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“I keep on hearing the police have caught me but they wont fix me just yet. I
have laughed when they look so clever and talk about being on the right
track. That joke about Leather Apron gave me real fits.”  ~’Dear Boss’ letter, 1888

As much as the Victorian Age was full of light and progressive innovation, it had its fair share of darkness as well.  In addition to the super-creepy photographic trend of mortuary photos (which we’ll address in a later post), it gave us Jack the Ripper. I doubt he needs much introduction to you, Dear Readers.

Why does this case fascinate us to this day, more than 120 years after the fact? Is it because he was never caught, despite the heinous nature of his crimes? Is it because he had the audacity to taunt the police with chilling letters and body parts? Is it because the list of suspects included Vicky’s grandson, Prince Albert Victor, and had other tenuous links to the Royal Family? For whatever macabre reason, Ripperology as a point of study is alive and well and continues to produce theory after theory as to who he was and why he did what he did, to say nothing of the detective and historical fiction this crime has inspired in the imaginations of writers and producers everywhere.

Modern media continues its obsession with the murderer “From Hell“. Two recent and ongoing series related to Jack the Ripper have caught my attention on BBC America: Whitechapel and Ripper Street (I totally scored an 80% on their Ripper quiz. Dubious honor?).  I’ve enjoyed what I’ve seen of the first two series of Whitechapel, the first of which involved a Ripper copycat in modern times following Jack’s timing and M.O to the letter (which makes you wonder, with some trepidation, why there haven’t been more Ripper copycats. Hopefully, they lack the stomach for such involved butchery.). Ripper Street takes place in 1889, during the aftermath of the Ripper case.  I hope to see what this series brings to an already overflowing Ripper table, like deeper insight into the workings and methodology of the Metropolitan police force of the time or the greater effect that Jack had on Whitechapel or London itself.

I consider myself a Ripperologist in the most informal sense.  I enjoy online research into the topic (I recommend Casebook.org as a starting point, which I’ve linked to extensively throughout this post), I’ve seen the mortuary photos (brace yourself), and I’ve felt the frisson of walking through modern Whitechapel, which has changed street names over the years in an effort to remove the lingering stain on the neighborhood from Jacks’ crimes.  The horror and extremity of the crime intrigues me as does the cunning and adept, if seemingly psychotic, mentality that was required in order to pull off something this nature and completely baffle police and experts for hundreds of years. Who else has been able to do that but Jack? And why?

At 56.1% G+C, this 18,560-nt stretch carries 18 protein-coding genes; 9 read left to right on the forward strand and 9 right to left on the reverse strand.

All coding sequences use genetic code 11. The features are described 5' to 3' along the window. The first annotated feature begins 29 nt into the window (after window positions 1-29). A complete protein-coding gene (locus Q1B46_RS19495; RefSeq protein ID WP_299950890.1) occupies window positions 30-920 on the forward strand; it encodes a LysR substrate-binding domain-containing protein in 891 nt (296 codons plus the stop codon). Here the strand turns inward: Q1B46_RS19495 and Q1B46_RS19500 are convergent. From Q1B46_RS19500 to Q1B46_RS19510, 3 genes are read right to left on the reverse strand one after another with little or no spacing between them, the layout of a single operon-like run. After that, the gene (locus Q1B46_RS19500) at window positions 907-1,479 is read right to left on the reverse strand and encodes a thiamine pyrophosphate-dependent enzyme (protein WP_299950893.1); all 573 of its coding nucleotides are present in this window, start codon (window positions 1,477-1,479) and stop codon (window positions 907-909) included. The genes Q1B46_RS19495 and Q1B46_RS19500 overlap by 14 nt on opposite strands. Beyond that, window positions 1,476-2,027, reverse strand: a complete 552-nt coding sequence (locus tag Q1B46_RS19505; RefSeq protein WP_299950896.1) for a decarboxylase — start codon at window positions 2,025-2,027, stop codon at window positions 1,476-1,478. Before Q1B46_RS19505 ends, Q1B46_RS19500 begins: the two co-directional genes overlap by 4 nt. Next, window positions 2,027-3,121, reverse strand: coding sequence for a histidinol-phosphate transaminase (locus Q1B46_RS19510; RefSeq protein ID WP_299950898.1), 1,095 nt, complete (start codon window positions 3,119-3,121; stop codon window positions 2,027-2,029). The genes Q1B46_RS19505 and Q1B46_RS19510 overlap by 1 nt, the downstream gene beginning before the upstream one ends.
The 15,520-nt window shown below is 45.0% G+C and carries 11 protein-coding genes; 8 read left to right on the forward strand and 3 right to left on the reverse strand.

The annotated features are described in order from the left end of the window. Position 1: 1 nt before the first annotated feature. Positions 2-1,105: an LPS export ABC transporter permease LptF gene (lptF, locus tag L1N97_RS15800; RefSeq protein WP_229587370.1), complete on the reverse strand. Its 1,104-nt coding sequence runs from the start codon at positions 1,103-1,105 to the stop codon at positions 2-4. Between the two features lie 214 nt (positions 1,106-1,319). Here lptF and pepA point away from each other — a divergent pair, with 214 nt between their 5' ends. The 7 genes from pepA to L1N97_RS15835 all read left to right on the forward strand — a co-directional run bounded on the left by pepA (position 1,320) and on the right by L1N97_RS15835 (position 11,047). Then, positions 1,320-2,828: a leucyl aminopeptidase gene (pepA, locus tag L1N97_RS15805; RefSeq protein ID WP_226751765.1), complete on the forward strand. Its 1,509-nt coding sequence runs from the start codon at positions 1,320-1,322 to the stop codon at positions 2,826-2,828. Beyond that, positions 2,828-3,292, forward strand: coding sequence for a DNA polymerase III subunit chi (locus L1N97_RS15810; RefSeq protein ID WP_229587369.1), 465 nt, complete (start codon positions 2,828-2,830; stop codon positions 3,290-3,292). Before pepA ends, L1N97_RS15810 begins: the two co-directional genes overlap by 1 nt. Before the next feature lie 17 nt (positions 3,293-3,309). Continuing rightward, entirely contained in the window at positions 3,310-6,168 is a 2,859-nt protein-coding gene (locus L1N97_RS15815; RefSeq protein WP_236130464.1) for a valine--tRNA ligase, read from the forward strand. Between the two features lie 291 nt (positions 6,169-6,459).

Every year more Ripper books and articles are published. Conferences are held for enthusiastic Ripperologists can come together to discuss their theories of the case. I suppose it is this enthusiasm, if we may call it that, for the case that is the true point of fascination. On the Casebook’s FAQ, someone asks the question: “Why did you create a site which glamorizes a serial killer? You sicken me.” Are we, in the midst of our fascination with this murderer, glorifying him a bit? Are we romanticizing the gas-lit mystery of the time as we often romanticize the time itself? It is difficult not to feel the prurient interest of the macabre voyeur as we gaze upon the murder victims in various states of mutilation and fret about motive and potential mental disease of a case that cannot possibly be solved with any certainty in our lifetimes. Does the notoriety and infamy of a case like this have any effect or influence on murders to come? Are we, researchers, historians, enthusiasts, and modern media, complicit in the myth-making of such a man?

In the 120 or so years since the murders, there has been exponential improvement in the technology available to analyze what criminal forensic evidence we have, and a great deal of knowledge on the victims and suspects has been obtained even within the last 50 or so years. Are we busy playing CSI: Whitechapel, working to re-open the coldest of cold cases as a crime lab-equipped Sherlock Holmes? Are we in it for the historical, geographical, and sociological implications of the time? Or, are we, as the Casebook’s mission statement indicates, attempting to find justice for these abused women hundreds of years after the fact? Regardless of reason, I would argue that most Ripperologists do not, in fact, celebrate the man, but rather seek to understand and perhaps solve one of the most notorious cases of the age. Perhaps, in so doing, we could rectify the wrongs of an age gone by and find some peace in the knowing.

I hope to provide reviews of Ripper Street and perhaps Whitechapel in the future. I would be very interested in your take, Dear Reader, on this polarizing topic. To the comments! No kidneys or blood samples, please.

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